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Can we predict toxicity and efficacy in older patients with cancer? Older patients with colorectal cancer as an example
  1. Stine Braendegaard Winther1,2,
  2. Trine Lembrecht Jørgensen1,
  3. Per Pfeiffer1,2,
  4. Camilla Qvortrup1
  5. on behalf of the Academy of Geriatric Cancer Research (AgeCare)
  1. 1Department of Oncology, Odense University Hospital, Odense, Denmark
  2. 2Institute of Clinical Research, University of Southern Denmark, Odense, Denmark
  1. Correspondence to Dr Stine Braendegaard Winther; stine.winther{at}rsyd.dk

Abstract

Colorectal cancer is a disease of the elderly. As older and frail patients are under-represented in clinical trials, most of the evidence available on treatment of older metastatic colorectal patients with cancer originates from pooled analyses of the older patients included in large prospective clinical trials and from community-based studies. The aging process is highly individual and cannot be based on the chronological age alone. It is characterised by a decline in organ function with an increased risk of comorbidity and polypharmacy. These issues can result in an increased susceptibility to the complications of both the disease and treatment. Therefore, evaluation of performance status and the chronological age alone is not sufficient, and additionally assessment must be included in the treatment decision process. In the present review, we will focus on clinical aspects of treating older and frail metastatic colorectal patients with cancer, but also on the present knowledge on how to select and tailor therapy for this particular group of patients.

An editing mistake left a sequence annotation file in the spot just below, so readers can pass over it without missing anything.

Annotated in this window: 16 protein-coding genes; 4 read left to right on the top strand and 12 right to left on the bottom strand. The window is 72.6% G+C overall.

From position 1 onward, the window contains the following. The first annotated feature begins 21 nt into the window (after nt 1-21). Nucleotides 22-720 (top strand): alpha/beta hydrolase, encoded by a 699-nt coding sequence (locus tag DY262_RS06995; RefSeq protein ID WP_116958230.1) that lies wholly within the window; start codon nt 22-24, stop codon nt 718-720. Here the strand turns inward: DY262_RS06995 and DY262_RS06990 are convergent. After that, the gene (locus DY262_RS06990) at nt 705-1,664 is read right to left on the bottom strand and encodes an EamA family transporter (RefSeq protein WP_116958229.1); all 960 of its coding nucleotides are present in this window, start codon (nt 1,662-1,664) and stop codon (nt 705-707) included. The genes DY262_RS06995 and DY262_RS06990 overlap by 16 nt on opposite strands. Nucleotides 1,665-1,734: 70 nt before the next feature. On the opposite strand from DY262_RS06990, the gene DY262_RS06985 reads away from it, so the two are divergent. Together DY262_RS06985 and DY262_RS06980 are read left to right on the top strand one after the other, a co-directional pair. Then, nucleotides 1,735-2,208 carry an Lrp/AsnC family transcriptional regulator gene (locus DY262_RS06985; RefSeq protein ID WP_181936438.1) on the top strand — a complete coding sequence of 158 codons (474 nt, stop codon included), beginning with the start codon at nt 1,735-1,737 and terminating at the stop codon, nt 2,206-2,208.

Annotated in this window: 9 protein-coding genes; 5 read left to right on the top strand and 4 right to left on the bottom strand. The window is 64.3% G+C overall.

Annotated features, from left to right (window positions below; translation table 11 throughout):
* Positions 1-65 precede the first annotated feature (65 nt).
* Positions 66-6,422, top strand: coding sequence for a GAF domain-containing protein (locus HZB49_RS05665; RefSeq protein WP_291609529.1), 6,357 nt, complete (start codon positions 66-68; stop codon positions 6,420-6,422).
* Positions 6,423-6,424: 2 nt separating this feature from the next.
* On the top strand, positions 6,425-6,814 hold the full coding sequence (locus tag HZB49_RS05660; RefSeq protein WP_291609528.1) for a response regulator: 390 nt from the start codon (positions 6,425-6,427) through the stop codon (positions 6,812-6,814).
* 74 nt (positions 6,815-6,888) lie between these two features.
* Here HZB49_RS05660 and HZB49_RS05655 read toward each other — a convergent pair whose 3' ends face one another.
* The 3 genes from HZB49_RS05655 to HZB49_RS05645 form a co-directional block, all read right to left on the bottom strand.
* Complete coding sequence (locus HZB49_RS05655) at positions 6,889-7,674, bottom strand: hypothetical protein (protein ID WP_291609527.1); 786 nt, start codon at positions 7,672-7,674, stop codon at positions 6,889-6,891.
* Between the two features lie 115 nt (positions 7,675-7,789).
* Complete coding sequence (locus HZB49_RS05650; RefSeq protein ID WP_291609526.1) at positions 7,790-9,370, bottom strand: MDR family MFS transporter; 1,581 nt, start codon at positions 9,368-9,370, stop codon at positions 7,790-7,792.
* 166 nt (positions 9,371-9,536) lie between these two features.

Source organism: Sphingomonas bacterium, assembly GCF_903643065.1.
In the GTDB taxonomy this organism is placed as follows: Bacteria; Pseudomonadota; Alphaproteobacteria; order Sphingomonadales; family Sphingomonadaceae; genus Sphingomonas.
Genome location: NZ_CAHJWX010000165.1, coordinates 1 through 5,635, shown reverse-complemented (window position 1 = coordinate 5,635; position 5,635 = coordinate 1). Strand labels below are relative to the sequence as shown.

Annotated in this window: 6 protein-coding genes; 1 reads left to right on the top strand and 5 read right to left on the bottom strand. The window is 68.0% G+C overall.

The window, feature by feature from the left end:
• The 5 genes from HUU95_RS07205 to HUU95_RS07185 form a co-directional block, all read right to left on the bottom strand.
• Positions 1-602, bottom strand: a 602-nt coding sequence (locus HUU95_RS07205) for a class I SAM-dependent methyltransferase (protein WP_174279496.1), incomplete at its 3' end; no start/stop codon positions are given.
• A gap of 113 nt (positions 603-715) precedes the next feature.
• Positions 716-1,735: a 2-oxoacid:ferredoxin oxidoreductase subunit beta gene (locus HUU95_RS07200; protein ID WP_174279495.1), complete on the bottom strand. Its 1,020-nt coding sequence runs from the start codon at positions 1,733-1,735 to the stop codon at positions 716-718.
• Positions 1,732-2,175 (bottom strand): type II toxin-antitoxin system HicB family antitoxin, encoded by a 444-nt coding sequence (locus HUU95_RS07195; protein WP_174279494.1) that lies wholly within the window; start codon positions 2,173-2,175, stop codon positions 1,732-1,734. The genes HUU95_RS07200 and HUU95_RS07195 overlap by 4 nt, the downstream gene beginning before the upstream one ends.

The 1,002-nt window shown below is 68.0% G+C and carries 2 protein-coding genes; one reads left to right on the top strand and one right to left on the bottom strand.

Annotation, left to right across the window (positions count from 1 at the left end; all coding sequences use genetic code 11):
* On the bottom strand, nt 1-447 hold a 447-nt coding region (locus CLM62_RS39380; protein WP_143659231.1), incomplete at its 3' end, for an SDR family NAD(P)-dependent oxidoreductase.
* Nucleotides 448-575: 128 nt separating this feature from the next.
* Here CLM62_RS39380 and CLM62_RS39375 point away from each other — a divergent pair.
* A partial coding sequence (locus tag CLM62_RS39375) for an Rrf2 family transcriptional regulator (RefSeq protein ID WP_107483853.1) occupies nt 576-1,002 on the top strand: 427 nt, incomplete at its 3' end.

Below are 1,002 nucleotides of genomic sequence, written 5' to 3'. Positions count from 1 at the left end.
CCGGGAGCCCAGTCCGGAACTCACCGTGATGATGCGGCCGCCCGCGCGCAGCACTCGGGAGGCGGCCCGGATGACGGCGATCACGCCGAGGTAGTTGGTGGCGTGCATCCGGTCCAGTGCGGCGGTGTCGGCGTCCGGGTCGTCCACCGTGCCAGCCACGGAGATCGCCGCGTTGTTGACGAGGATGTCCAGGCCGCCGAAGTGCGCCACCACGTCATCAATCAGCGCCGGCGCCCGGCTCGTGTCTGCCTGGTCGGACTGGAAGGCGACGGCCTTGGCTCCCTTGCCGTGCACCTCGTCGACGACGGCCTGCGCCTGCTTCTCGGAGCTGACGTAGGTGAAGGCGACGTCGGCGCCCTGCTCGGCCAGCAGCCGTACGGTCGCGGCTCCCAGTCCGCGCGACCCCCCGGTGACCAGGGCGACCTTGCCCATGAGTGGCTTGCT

Trial registration number EudraCT 2014-000394-39, pre-results.

  • colorectal cancer
  • geriatric assessments
  • older
  • geriatric oncology

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